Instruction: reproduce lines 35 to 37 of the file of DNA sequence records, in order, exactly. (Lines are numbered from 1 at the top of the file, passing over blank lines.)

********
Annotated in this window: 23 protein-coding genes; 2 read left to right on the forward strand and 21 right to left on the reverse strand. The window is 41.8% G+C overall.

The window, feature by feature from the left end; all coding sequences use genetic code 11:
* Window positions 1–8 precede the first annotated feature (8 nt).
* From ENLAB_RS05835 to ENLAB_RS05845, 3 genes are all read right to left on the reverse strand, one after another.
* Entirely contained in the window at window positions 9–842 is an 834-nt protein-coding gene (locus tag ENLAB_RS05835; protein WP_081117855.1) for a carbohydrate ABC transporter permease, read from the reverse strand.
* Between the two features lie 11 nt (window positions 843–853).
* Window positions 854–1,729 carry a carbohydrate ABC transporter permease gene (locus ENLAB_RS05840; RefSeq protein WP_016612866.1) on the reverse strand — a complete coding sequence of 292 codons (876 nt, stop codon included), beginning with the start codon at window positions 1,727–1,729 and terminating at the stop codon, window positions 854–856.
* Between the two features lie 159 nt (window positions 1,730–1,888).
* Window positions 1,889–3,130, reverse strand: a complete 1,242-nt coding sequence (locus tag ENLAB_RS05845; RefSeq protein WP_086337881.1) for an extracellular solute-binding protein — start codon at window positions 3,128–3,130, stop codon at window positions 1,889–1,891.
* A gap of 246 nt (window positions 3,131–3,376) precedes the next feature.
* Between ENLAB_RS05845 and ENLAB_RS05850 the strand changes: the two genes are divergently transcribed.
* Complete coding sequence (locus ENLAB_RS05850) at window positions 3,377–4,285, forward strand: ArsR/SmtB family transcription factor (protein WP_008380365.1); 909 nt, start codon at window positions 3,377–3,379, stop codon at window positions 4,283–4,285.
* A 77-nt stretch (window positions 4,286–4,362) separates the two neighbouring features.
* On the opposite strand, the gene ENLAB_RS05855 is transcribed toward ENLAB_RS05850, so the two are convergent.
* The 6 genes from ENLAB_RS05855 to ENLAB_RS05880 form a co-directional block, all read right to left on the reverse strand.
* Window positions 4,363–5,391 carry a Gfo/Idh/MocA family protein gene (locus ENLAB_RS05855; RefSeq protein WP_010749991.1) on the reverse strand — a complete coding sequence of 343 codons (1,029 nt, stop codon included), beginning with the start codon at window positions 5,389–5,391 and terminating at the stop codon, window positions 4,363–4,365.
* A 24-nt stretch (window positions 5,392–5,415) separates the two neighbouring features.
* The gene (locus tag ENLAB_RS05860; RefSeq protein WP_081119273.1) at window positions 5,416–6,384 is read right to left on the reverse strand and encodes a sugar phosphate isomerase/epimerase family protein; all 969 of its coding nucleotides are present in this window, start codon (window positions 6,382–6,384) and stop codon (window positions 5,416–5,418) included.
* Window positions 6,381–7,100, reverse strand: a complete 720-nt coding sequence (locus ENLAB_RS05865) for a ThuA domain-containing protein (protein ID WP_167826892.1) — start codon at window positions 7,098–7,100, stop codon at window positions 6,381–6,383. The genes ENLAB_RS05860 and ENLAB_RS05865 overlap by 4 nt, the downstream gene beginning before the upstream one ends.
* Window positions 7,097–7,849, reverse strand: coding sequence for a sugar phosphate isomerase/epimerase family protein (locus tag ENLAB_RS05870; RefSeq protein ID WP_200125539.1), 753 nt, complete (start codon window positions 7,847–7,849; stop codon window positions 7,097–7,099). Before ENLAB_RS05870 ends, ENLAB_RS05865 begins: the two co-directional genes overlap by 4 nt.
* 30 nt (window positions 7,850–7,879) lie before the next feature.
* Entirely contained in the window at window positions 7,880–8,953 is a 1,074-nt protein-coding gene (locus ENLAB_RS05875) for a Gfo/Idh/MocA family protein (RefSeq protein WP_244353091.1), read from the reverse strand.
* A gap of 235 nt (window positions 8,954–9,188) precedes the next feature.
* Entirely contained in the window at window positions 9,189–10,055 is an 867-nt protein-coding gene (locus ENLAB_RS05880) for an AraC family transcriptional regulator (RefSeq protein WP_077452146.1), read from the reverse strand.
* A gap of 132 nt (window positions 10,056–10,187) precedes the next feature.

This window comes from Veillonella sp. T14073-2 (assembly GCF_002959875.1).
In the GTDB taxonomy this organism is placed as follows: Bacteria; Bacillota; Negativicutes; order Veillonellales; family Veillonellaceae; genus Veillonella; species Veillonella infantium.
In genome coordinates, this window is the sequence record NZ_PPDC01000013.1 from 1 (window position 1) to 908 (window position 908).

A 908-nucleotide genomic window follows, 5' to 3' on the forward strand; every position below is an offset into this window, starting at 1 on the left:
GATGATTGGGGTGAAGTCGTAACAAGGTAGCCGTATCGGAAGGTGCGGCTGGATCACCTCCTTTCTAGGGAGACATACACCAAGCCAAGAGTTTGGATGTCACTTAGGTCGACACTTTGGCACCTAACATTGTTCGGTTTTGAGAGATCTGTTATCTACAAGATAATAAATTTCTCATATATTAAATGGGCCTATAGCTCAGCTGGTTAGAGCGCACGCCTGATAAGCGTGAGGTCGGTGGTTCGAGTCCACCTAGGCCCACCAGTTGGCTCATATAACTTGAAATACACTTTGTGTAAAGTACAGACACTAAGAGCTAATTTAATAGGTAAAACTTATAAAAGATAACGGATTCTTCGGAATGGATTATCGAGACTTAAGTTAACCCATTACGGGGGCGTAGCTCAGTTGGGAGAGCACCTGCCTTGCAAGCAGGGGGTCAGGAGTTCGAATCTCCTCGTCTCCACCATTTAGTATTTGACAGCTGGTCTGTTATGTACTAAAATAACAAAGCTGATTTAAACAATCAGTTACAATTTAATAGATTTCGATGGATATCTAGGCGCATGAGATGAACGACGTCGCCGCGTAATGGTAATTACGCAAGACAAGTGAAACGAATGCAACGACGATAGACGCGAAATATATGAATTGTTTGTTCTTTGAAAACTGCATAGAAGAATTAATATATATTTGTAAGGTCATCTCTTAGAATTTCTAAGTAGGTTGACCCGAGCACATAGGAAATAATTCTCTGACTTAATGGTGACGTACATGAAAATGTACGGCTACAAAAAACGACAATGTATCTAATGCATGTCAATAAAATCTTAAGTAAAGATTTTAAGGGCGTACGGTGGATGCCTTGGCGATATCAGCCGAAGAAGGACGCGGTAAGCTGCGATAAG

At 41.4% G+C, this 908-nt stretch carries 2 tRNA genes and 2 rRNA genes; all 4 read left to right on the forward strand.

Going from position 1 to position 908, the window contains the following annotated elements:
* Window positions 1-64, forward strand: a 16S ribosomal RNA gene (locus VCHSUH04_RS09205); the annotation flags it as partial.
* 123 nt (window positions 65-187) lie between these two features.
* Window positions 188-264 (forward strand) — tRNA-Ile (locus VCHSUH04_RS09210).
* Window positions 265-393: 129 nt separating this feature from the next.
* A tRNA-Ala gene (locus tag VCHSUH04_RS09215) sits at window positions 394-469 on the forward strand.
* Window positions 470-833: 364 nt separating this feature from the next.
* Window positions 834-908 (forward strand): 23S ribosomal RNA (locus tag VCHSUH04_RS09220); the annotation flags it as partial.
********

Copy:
* Window positions 188-264 (forward strand) — tRNA-Ile (locus VCHSUH04_RS09210).
* Window positions 265-393: 129 nt separating this feature from the next.
* A tRNA-Ala gene (locus tag VCHSUH04_RS09215) sits at window positions 394-469 on the forward strand.